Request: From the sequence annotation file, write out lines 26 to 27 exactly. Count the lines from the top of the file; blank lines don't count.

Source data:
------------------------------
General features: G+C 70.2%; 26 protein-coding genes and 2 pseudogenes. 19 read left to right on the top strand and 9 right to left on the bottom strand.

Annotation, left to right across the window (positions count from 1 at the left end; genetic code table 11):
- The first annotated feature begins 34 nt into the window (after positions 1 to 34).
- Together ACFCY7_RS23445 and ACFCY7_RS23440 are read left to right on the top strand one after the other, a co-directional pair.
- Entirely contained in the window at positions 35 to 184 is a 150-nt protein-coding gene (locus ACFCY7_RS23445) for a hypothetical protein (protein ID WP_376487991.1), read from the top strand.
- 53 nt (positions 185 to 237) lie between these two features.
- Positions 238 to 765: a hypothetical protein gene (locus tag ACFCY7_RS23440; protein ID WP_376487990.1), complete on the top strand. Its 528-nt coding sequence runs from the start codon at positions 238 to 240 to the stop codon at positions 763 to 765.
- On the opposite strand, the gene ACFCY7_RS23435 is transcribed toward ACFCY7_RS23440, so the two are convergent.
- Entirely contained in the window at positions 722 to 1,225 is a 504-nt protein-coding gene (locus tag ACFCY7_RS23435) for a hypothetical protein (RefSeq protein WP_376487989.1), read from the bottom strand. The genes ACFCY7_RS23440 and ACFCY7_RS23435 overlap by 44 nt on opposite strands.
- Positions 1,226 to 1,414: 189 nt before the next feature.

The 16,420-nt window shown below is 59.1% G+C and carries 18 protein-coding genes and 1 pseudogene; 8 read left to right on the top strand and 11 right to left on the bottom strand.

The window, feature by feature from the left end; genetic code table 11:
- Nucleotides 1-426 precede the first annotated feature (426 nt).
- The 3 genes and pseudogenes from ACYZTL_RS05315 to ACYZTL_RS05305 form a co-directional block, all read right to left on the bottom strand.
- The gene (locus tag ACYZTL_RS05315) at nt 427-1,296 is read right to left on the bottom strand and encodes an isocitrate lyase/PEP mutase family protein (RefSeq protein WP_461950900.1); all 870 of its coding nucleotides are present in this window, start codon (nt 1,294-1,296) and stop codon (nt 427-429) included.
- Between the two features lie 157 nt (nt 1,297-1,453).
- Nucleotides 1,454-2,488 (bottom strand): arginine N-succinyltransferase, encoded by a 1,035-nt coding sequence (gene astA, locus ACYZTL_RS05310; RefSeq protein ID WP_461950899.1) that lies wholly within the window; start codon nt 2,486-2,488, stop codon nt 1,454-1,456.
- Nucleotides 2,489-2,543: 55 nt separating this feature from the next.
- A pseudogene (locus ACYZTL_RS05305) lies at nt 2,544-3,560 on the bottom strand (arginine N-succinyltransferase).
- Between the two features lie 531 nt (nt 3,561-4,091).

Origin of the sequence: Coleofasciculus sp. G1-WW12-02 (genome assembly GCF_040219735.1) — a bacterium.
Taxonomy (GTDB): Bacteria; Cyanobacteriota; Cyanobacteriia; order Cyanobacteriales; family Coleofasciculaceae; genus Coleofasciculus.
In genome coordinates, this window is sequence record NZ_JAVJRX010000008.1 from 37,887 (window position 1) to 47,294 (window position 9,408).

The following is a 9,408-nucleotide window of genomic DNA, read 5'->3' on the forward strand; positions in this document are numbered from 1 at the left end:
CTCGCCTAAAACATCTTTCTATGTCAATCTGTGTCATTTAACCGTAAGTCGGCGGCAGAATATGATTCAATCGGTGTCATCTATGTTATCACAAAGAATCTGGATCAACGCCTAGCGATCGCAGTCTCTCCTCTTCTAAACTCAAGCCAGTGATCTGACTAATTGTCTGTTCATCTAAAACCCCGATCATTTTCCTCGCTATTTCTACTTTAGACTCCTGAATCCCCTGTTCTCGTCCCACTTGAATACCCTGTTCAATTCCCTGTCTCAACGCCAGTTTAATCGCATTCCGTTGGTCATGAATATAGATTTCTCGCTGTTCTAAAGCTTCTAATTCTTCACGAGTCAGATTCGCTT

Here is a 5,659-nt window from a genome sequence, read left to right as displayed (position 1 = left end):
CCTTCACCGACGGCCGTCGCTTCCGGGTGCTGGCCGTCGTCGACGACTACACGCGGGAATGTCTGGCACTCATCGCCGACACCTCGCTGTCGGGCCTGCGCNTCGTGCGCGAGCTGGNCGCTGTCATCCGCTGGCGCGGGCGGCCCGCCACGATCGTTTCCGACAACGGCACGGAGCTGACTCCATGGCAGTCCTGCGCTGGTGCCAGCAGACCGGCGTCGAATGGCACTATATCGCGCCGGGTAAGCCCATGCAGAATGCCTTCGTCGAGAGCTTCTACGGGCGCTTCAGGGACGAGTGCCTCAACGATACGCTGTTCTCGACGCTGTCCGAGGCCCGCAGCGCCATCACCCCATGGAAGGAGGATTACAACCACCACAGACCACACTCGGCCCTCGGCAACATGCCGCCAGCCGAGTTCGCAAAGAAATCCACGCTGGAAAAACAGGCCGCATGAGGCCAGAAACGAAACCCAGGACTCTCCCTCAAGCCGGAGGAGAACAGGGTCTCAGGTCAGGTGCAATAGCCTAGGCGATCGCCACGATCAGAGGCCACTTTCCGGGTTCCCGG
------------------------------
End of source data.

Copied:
Here is a 5,659-nt window from a genome sequence, read left to right as displayed (position 1 = left end):
CCTTCACCGACGGCCGTCGCTTCCGGGTGCTGGCCGTCGTCGACGACTACACGCGGGAATGTCTGGCACTCATCGCCGACACCTCGCTGTCGGGCCTGCGCNTCGTGCGCGAGCTGGNCGCTGTCATCCGCTGGCGCGGGCGGCCCGCCACGATCGTTTCCGACAACGGCACGGAGCTGACTCCATGGCAGTCCTGCGCTGGTGCCAGCAGACCGGCGTCGAATGGCACTATATCGCGCCGGGTAAGCCCATGCAGAATGCCTTCGTCGAGAGCTTCTACGGGCGCTTCAGGGACGAGTGCCTCAACGATACGCTGTTCTCGACGCTGTCCGAGGCCCGCAGCGCCATCACCCCATGGAAGGAGGATTACAACCACCACAGACCACACTCGGCCCTCGGCAACATGCCGCCAGCCGAGTTCGCAAAGAAATCCACGCTGGAAAAACAGGCCGCATGAGGCCAGAAACGAAACCCAGGACTCTCCCTCAAGCCGGAGGAGAACAGGGTCTCAGGTCAGGTGCAATAGCCTAGGCGATCGCCACGATCAGAGGCCACTTTCCGGGTTCCCGG